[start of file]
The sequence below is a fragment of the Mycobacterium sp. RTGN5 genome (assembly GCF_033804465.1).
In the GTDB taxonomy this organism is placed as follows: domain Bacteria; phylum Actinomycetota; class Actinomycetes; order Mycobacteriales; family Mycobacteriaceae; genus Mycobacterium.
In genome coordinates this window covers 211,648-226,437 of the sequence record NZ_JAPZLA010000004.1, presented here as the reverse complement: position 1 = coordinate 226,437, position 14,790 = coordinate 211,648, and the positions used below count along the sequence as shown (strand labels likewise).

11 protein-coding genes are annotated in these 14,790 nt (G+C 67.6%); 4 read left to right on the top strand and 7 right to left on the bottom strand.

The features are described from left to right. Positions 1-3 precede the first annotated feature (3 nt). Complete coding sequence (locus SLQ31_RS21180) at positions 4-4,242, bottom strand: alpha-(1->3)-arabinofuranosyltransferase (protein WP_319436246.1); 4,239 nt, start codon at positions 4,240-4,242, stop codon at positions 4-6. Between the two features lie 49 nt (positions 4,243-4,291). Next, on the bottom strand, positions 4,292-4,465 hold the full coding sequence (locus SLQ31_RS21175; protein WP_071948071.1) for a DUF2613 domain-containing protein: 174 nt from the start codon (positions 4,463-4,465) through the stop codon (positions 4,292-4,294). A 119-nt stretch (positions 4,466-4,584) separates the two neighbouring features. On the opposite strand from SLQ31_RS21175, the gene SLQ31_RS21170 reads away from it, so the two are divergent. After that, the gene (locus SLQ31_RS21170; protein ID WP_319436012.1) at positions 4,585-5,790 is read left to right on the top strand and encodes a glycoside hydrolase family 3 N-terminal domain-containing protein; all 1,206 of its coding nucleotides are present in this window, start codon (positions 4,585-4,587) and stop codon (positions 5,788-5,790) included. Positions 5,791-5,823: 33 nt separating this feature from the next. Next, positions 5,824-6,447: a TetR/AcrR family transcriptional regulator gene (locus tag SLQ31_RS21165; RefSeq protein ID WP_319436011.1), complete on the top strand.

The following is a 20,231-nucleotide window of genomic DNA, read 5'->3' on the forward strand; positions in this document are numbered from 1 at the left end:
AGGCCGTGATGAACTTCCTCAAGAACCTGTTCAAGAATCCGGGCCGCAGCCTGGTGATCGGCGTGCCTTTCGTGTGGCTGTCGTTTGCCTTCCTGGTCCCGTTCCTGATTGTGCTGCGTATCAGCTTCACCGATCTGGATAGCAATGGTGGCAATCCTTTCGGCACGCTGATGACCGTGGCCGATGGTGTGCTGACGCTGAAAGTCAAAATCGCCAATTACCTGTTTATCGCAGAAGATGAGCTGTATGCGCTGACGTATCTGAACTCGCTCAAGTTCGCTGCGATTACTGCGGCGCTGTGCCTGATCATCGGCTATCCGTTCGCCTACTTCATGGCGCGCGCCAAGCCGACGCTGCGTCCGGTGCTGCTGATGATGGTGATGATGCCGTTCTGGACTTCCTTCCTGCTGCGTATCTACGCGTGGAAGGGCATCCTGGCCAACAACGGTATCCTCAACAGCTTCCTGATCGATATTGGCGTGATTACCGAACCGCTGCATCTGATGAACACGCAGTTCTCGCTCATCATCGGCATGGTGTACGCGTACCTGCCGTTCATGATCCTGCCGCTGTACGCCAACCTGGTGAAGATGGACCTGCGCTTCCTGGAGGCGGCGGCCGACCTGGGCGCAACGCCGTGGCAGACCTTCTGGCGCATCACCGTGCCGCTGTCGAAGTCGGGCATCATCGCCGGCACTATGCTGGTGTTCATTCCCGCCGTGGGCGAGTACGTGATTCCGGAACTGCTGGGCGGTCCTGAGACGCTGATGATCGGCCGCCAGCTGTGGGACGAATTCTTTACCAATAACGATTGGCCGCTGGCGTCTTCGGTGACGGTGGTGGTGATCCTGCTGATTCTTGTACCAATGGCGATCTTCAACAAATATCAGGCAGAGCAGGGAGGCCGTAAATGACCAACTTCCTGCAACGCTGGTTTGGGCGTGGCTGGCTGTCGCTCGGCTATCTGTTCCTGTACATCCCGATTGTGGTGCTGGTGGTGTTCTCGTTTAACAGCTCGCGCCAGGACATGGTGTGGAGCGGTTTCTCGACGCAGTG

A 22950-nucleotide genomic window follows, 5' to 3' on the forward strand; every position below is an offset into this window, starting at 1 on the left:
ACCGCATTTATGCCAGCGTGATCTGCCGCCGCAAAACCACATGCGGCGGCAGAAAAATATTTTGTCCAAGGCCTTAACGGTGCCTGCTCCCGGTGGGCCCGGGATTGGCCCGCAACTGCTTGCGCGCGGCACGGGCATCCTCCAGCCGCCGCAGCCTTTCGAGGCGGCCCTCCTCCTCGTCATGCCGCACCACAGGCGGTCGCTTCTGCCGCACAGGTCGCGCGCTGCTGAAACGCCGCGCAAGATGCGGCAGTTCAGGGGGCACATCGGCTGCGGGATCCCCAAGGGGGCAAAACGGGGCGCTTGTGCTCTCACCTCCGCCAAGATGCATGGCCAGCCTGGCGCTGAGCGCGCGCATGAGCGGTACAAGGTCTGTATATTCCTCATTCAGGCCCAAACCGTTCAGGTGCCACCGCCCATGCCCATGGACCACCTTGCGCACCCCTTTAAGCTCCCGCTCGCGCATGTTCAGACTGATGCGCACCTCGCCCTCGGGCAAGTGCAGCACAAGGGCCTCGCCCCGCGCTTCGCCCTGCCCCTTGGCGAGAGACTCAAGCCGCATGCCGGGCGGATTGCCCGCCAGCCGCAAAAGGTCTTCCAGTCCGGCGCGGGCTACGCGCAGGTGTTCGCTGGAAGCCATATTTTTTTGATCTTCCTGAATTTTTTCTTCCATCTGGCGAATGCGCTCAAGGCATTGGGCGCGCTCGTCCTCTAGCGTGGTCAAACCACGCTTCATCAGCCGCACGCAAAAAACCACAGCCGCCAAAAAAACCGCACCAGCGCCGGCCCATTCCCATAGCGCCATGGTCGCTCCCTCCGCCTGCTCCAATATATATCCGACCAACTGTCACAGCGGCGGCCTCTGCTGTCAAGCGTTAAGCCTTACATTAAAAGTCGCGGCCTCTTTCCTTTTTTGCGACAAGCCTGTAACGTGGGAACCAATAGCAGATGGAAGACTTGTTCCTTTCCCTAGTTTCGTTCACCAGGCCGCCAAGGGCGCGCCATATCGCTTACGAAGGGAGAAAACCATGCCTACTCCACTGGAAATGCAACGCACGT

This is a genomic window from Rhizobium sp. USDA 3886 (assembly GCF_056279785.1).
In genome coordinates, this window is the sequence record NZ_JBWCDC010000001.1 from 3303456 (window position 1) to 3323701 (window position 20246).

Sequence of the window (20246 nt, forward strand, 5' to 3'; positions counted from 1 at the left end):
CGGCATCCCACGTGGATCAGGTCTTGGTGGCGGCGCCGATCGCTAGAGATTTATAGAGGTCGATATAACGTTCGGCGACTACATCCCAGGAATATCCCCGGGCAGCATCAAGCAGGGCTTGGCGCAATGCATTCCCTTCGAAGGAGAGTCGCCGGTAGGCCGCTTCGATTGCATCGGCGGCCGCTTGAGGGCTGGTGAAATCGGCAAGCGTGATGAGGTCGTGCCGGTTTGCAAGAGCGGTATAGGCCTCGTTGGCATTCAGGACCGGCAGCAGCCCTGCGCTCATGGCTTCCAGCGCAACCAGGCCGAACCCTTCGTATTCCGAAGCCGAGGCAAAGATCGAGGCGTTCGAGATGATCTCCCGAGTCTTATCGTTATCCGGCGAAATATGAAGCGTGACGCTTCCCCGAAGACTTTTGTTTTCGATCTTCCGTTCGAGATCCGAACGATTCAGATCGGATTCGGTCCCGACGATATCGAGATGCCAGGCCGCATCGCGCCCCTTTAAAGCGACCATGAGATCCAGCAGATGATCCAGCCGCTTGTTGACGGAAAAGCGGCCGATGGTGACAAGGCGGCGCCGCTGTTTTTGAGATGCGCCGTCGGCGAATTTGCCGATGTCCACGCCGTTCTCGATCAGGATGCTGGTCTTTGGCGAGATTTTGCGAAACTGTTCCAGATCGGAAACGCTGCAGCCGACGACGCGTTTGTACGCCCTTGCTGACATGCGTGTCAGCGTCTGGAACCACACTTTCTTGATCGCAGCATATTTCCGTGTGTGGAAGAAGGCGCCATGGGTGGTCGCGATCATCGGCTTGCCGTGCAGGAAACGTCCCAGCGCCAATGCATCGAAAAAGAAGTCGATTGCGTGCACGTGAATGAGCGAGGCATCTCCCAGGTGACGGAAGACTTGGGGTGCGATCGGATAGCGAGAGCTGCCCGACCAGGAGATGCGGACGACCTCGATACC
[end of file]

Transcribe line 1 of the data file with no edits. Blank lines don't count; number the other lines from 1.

The sequence below is a fragment of the Mycobacterium sp. RTGN5 genome (assembly GCF_033804465.1).